Tag Archives: SH17

Tropical Cyclone Haleh Strengthens to Equivalent of a Major Hurricane

Tropical Cyclone Haleh strengthened into the equivalent of a major hurricane on Monday.  At 10:00 a.m. EST on Monday the center of Tropical Cyclone Haleh was centered at latitude 18.9°S and longitude 72.3°E which put it about 800 miles (1290 km) south of Diego Garcia.  Haleh was moving toward the south-southwest at 10 m.p.h. (16 km/h).  The maximum sustained wind speed was 120 m.p.h. (195 km/h) and there were wind gusts to 150 m.p.h. (240 km/h).  The minimum surface pressure was 948 mb.

Tropical Cyclone Haley rapidly intensified into the equivalent of a major hurricane during the past 24 hours.  A circular eye was clearly evident on satellite imagery.  The eye was surrounded by a ring of strong thunderstorms and the strongest winds were occurring in that ring of storms.  Storms near the core of the circulation were generating upper level divergence which was pumping mass away from the tropical cyclone.  Bands of showers and thunderstorms were revolving around the core of Tropical Cyclone Haleh.  The strongest bands were in the southern half of the circulation.  Bands in the northern half of the circulation consisted primarily of showers and lower clouds.

Winds to hurricane/typhoon force extended out about 50 miles (80 km) from the center of Tropical Cyclone Haleh.  Winds to tropical storm force extended out about 210 miles (330 km) from the center.  The Hurricane Intensity Index (HII) for Tropical Cyclone Haleh was 22.1.  The Hurricane Size Index (HSI) was 16.0 and the Hurricane Wind Intensity Size Index (HWISI) was 38.1.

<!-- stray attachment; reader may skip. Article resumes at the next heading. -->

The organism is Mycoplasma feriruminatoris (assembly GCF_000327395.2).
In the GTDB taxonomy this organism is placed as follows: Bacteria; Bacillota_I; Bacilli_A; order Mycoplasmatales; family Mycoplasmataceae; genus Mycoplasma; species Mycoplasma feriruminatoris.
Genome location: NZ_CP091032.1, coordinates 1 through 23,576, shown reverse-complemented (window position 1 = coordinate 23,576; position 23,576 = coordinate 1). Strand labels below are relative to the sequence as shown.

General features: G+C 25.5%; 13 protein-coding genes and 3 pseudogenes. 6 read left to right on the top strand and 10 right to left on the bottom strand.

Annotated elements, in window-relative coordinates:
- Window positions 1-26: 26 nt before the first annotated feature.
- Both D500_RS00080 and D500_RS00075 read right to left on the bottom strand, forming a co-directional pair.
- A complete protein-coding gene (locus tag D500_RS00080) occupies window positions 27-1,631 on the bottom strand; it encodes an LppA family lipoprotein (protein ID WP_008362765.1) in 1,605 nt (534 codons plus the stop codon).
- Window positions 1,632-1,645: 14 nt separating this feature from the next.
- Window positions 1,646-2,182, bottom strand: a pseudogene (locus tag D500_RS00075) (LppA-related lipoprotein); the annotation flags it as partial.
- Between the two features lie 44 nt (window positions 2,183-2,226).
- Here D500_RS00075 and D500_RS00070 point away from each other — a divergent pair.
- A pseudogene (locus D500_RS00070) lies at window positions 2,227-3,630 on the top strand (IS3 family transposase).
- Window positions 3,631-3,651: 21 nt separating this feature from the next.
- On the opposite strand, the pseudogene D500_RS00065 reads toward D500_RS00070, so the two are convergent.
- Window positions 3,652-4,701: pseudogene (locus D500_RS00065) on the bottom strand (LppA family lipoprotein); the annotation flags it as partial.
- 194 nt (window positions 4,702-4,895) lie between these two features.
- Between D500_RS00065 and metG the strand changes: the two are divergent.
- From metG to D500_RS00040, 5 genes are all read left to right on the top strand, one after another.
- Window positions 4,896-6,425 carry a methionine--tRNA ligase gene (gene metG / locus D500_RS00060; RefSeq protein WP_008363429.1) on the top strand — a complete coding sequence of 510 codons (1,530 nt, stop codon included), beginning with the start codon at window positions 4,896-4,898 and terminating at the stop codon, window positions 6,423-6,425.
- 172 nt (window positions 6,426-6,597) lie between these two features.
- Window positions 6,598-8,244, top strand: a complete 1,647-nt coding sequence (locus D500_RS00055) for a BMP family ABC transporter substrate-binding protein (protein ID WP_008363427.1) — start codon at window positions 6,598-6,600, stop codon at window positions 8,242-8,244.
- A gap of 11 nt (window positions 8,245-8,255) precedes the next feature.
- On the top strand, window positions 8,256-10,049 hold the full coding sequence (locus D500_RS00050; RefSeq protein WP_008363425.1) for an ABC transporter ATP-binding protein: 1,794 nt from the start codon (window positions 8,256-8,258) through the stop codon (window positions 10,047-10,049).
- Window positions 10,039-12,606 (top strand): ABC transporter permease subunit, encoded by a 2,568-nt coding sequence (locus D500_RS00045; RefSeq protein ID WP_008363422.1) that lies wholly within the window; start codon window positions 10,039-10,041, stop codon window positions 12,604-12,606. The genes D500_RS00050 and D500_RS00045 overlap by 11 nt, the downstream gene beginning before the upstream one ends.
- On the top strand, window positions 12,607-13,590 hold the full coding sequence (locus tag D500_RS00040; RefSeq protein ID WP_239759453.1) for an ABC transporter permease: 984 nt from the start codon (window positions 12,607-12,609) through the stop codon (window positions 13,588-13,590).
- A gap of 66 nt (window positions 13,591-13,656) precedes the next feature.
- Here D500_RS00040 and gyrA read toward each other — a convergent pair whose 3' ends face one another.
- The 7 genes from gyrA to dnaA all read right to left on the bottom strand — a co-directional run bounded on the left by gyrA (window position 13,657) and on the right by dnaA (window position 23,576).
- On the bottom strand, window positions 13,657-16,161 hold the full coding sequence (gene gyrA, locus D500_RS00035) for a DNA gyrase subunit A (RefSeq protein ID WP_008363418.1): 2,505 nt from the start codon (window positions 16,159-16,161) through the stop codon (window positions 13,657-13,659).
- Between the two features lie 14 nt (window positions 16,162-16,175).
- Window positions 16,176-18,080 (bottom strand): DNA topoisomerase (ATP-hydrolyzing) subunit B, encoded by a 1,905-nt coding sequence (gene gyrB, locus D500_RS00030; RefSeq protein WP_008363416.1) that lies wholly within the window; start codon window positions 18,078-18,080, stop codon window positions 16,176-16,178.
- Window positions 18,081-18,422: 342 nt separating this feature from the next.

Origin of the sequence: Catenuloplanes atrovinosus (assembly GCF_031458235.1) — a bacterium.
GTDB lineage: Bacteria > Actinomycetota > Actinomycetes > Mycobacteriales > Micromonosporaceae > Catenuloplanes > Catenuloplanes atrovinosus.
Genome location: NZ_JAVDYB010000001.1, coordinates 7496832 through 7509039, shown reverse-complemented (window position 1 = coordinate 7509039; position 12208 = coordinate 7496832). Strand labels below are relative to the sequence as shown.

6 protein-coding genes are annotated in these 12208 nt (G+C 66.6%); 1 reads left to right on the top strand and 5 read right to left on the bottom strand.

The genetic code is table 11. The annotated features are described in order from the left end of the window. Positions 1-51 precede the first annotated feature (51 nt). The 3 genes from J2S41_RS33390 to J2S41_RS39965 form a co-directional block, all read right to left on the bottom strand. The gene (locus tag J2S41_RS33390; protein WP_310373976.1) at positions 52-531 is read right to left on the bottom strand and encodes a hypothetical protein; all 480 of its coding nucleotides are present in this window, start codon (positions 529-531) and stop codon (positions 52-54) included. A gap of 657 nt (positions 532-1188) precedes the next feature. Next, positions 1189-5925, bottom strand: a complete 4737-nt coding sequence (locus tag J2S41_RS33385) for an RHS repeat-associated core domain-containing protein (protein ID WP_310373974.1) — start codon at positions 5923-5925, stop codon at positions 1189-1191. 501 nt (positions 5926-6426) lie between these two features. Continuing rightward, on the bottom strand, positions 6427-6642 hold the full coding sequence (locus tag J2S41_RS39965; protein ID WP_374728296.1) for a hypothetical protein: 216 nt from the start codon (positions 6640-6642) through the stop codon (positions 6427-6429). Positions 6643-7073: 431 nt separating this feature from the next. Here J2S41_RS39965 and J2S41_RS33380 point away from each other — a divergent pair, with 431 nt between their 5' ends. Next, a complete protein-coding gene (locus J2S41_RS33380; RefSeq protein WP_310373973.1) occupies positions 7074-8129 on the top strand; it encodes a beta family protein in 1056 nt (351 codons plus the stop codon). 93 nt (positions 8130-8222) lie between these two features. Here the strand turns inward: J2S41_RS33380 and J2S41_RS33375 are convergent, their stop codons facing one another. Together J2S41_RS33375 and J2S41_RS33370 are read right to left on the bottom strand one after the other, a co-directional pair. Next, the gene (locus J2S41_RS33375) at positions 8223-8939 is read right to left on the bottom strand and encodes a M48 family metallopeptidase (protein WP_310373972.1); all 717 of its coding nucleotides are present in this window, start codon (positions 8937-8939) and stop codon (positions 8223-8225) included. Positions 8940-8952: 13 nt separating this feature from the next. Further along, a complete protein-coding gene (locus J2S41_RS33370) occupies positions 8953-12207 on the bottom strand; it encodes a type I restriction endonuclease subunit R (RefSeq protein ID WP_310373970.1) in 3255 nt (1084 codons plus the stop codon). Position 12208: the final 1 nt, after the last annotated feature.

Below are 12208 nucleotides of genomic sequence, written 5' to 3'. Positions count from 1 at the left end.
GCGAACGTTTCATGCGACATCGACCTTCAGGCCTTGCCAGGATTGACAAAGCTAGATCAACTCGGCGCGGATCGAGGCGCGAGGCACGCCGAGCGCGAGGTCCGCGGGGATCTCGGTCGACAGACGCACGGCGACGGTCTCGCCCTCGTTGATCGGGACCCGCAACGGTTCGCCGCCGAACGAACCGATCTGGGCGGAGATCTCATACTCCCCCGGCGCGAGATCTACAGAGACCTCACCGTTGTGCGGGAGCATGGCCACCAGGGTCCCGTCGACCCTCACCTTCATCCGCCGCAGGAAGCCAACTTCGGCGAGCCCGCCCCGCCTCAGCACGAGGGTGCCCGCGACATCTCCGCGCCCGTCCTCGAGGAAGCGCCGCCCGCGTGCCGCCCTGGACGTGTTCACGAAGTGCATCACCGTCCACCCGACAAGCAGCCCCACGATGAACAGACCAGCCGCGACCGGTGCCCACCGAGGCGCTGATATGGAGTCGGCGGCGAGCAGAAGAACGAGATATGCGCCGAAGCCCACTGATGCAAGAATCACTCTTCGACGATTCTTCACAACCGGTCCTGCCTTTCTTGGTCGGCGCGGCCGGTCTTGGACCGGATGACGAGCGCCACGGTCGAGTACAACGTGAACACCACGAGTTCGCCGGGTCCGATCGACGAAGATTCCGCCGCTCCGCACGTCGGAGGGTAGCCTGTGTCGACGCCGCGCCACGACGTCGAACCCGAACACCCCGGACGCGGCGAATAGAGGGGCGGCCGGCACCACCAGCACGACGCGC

Tropical Cyclone Haleh will move through an environment favorable for intensification during the next 24 hours.  Haleh will move over water where the Sea Surface Temperature is near 29°C.  It will move through a region where the upper level winds will be weak and there will be little vertical wind shear.  Tropical Cyclone Haleh could intensify during the next day or so.  Eventually, Haleh will move over cooler water and it will start to weaken when that occurs.

Tropical Cyclone Haleh will move around the western end of a subtropical ridge over the South Indian Ocean.  The ridge will steer Haleh toward the south-southwest.  On its anticipated track Tropical Cyclone Haleh is forecast to remain well to the southeast of Mauritius and La Reunion.

Tropical Cyclone Haleh Develops Southeast of Diego Garcia

Tropical Cyclone Haleh developed southeast of Diego Garcia on Saturday.  At 4:00 p.m. EST on Saturday the center of Tropical Cyclone Haleh was located at latitude 13.5°S and longitude 73.9°E which put it about 435 miles (700 km) south-southeast of Diego Garcia.  Haleh was moving toward the south-southwest at 8 m.p.h. (13 km/h).  The maximum sustained wind speed was 65 m.p.h. (105 km/h) and there were wind gusts to 80 m.p.h. (130 km/h).  The minimum surface pressure was 981 mb.